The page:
Opinion: Why does Canada jail migrants?

By Vancouver Sun, 31 August 2015

A new multimedia project Never Home: Legislating Discrimination in Canadian Immigration chronicles a decade of drastic immigration changes by the federal government and its devastating effects on families in Canada. (...)

Never Home finds the number of immigration avenues that grant permanent residency — such as those that facilitate entry of skilled workers, refugees or family members — has plunged. The federal government eliminated nearly 280,000 applications under the Skilled Worker Program. Between 2006 and 2011, the number of family-class immigrants dropped 20 per cent, while the number of accepted refugees dropped 30 per cent.

When the MV Sun Sea carrying 492 Tamil women, children and men landed in B.C. in August, 2010, after a treacherous three-month journey, the federal government fomented nationwide hysteria about terrorism. They asylum-seekers were all immediately jailed, and within two years the federal government passed wide-ranging legislation to make it more difficult for refugees to remain in Canada. Asylum seekers now face a discriminatory two-tier system based on nationality with restricted legal avenues. Refugees designated as irregular arrivals, including those as young as 16, face mandatory incarceration. (...)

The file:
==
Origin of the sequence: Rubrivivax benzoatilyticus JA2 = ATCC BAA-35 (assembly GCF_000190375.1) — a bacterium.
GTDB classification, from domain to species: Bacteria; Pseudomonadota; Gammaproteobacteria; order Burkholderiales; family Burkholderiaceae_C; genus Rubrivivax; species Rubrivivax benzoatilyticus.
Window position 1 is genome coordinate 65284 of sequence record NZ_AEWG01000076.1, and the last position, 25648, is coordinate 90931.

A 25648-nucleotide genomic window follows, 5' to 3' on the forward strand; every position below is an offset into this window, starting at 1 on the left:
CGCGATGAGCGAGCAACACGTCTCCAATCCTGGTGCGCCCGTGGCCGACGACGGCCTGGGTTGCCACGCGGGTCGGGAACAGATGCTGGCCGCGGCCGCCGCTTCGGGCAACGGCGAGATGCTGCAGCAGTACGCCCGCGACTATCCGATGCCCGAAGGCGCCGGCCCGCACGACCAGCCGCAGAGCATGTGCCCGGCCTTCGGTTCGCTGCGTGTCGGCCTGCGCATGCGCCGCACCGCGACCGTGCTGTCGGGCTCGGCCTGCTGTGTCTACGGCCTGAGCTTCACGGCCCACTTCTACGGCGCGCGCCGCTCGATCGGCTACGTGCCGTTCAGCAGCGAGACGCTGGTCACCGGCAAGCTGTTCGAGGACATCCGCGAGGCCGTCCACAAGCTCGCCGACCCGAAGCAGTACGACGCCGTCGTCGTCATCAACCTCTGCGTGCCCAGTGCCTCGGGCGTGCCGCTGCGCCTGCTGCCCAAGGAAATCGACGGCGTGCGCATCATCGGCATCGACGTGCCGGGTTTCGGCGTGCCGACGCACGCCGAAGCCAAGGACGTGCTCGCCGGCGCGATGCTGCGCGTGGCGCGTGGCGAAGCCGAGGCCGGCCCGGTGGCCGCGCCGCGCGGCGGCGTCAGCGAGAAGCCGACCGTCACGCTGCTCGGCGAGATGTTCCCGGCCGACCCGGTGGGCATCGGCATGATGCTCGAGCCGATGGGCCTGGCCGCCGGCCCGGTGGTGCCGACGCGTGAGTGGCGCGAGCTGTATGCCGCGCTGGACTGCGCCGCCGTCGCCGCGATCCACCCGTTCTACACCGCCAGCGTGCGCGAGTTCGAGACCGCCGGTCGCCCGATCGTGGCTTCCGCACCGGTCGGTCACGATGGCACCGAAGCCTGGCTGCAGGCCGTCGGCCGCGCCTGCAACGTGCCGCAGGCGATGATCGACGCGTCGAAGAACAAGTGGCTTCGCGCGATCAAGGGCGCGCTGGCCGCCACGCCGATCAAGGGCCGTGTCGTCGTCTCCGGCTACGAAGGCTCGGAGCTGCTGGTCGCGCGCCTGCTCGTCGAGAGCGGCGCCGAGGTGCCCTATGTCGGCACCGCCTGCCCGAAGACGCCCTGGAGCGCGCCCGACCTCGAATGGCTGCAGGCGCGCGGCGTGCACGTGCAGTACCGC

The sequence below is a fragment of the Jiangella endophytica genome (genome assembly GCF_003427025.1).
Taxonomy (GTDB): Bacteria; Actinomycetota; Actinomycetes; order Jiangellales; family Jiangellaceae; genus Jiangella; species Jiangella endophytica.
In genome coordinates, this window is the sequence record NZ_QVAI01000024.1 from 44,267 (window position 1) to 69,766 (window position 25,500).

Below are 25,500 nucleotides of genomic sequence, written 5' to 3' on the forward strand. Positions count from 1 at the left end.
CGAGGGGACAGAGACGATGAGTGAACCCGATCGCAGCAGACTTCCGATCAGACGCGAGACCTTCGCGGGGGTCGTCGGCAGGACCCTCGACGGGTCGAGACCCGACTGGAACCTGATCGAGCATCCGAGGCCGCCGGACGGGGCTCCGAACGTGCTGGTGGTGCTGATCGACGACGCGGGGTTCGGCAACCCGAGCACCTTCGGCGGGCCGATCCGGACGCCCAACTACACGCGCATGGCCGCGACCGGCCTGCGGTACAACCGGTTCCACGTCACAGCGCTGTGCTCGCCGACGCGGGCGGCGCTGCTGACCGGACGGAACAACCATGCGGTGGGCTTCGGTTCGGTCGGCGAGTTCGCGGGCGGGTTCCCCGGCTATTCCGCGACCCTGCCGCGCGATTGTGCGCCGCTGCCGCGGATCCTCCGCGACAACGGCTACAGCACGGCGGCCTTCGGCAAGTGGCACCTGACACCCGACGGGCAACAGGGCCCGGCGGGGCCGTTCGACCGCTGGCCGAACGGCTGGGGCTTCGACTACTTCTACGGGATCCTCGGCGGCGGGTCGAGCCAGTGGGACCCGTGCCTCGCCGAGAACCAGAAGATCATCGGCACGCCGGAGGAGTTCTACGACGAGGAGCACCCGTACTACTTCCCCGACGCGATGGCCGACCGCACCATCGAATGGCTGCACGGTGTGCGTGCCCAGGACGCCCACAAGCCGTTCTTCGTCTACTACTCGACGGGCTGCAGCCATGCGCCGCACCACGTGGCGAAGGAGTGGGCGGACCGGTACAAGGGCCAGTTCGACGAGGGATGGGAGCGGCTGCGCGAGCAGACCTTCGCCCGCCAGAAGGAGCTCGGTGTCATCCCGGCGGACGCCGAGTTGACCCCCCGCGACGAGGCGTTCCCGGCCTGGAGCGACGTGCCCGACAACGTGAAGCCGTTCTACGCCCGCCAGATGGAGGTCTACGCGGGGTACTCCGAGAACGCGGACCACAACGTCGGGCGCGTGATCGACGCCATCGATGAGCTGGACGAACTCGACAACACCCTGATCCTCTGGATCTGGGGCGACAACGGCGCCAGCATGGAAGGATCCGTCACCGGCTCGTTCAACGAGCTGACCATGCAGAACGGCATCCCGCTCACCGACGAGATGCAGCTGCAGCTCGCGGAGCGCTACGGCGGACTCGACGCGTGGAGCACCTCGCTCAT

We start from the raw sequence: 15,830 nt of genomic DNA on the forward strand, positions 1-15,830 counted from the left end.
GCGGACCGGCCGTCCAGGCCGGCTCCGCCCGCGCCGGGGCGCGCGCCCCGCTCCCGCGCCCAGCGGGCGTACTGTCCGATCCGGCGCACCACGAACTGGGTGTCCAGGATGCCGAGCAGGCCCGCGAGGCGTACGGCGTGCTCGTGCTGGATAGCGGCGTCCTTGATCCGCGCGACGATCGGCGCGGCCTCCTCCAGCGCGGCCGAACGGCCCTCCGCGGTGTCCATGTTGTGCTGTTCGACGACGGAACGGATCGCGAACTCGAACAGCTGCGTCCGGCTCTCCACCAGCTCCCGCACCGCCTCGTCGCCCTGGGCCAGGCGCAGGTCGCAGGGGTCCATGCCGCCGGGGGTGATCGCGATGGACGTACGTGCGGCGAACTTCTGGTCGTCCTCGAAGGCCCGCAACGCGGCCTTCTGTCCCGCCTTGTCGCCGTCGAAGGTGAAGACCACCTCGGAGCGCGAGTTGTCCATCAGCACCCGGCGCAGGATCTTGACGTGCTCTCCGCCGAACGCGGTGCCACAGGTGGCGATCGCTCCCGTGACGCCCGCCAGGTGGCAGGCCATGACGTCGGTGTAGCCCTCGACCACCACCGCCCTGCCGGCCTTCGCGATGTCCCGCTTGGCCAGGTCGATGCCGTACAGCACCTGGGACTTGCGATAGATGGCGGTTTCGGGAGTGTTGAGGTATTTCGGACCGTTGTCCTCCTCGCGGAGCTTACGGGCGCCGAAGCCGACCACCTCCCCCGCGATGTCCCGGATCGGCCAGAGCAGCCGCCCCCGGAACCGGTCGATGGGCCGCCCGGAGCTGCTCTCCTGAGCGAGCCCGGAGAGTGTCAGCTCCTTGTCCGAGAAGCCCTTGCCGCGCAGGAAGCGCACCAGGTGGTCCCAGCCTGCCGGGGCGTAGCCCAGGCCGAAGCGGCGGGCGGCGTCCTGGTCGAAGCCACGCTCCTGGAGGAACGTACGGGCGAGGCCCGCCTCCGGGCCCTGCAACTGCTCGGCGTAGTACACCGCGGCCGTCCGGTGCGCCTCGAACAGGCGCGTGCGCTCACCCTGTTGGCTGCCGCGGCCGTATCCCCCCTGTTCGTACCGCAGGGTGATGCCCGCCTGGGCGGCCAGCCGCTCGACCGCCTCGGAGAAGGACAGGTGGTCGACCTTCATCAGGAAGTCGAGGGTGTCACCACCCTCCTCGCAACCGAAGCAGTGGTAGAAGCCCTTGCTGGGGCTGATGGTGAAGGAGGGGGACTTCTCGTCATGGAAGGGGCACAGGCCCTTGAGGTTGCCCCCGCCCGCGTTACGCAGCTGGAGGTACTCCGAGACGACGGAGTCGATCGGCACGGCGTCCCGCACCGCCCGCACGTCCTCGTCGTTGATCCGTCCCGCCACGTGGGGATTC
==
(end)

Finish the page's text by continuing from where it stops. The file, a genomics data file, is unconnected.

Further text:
Furthermore, permanent residency and citizenship are becoming conditional. Most parents and grandparents can now only arrive on a temporary Super Visa that requires the purchase of private Canadian health care insurance. Many spouses now have to come on a two-year conditional sponsorship, leaving immigrant women more vulnerable to abuse since their legal status is contingent on their partner. (...)

Over the past 10 years, the federal government jailed an average of 11,000 migrants per year, including up to 807 children, without charge. Canada is one of the only Western countries to have indefinite detention.

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Image: MCpl Angela Abbey, Vancouver Sun